Incidentally, if you happen to click on the image and investigate it large, check out the stack of flat rocks just under that passage in the right-side image: perhaps the world's least-inspiring inuksuk. :)

This side of the bridge was rocky, but having taken my sandals off and slipped them into my cargo pocket, I determined to carry on barefoot, and remained so until I set out to leave, a little over half an hour later.

Dandelion close-up

Dandelion extreme close-up

Dandelion unfolding

Dandelion seeds

Dandelion before and after
I passed over the rocks to the grassy rise on the northeast side and padded down into pasture land alongside the creek. Here are five digital macro shots of dandelions, taken with the S80. The subject matter is just about as pedestrian as it's possible to get, but I find the images themselves remarkable, especially that second one. The interior petals are rendered sharply in a detail that I've never even seen with the naked eye, and the outlying petals only a half an inch away are in soft focus. Talk about remarkable depth of field.

Bowmanville Creek bend

Bowmanville Creek bend tighter angle
Two views of the bend just north of the bridge; one a panorama, one a straight wide-angle shot.

East embankment
I decided, before I left, to have another look at the bridge. I'd brought along a tripod in hopes of taking shot with the mouth of the bridge in focus in the foreground and the 401 in soft focus in a foreshortened background (what a great shot that would have been, if I could have managed it), but the angles were just not with me. But this is another shot of the approach to the bridge, this time coming up from the field to the north of it.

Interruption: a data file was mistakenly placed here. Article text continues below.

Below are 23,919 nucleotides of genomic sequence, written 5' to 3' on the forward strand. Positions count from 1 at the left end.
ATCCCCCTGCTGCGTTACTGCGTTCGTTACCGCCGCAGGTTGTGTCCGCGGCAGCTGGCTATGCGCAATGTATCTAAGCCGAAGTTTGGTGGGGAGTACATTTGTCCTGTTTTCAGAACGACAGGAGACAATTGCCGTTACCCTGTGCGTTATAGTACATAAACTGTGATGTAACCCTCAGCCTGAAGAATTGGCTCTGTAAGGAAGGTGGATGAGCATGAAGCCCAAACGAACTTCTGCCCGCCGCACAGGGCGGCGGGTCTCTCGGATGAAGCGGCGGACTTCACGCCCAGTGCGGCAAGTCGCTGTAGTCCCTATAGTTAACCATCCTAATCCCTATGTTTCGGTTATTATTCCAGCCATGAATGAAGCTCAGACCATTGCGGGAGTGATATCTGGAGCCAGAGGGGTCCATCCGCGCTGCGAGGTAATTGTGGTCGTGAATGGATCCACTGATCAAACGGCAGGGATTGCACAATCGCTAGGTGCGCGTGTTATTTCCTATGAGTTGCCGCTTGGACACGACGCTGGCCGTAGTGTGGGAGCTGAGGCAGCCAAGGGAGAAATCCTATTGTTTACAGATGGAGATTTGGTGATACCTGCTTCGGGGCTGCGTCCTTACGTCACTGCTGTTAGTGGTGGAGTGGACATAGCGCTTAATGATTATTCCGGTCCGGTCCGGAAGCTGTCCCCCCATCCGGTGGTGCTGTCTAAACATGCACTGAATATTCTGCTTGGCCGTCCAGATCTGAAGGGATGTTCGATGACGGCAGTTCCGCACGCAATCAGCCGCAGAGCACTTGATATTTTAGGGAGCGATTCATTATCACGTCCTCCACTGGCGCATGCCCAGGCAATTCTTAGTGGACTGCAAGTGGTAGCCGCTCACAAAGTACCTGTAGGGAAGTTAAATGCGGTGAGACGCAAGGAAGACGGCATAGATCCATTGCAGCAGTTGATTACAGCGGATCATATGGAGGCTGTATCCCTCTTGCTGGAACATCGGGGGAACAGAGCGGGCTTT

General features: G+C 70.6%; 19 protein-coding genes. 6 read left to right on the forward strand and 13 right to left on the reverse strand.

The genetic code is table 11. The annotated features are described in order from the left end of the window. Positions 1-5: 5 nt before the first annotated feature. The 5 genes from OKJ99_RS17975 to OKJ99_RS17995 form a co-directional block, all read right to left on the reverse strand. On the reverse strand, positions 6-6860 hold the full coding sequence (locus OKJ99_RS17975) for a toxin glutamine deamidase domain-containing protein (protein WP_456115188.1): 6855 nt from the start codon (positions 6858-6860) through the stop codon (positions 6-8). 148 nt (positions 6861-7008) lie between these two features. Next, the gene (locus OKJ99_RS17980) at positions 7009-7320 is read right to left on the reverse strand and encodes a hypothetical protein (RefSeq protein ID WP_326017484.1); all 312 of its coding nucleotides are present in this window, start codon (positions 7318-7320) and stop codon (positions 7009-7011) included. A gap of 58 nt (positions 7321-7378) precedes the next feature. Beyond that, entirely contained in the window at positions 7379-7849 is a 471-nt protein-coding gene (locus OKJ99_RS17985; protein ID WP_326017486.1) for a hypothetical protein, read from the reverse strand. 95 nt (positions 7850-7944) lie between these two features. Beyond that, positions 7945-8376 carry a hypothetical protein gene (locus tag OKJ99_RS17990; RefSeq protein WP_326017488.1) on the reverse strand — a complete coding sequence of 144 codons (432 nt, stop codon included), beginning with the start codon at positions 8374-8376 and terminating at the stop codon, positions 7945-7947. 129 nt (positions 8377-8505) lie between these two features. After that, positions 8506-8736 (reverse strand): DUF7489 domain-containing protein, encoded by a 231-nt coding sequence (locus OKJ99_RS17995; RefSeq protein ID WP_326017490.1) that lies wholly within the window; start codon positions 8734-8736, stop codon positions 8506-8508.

Looking down through the bridge to the river
One of the things I did take several shots of were the rain grates along the side. I noticed when I was under the bridge that I could look up and see the sky through it. Conversely, you can look down through the bridge and see the creek and the trees that border it. The concrete was warm and smooth; the steel was hot to the touch.

Abandoned farm equipment
On my way back to the car, I stopped to compose this shot of the abandoned farm equipment. I wanted something with no real hint of the town around it; something that might have been twenty miles from the nearest soul, lost out in the middle of nowhere. I think I pulled it off. What do you think?

1 comment:

katherine said...

"You can see that their camouflage works much better in situations like this (note to the reader: this instance of the word "camouflage" represents the very first time in my entire life I've spelled that word properly entirely on my own. Yay for me)."

It's this very type of personal detail in your writing that keeps us readers engaged. I don't mean spelling words properly on your own. I mean the fact that you added the excerpt to your story. Love it!

Looks like you're out on the adventure trail once more! Glad to see it.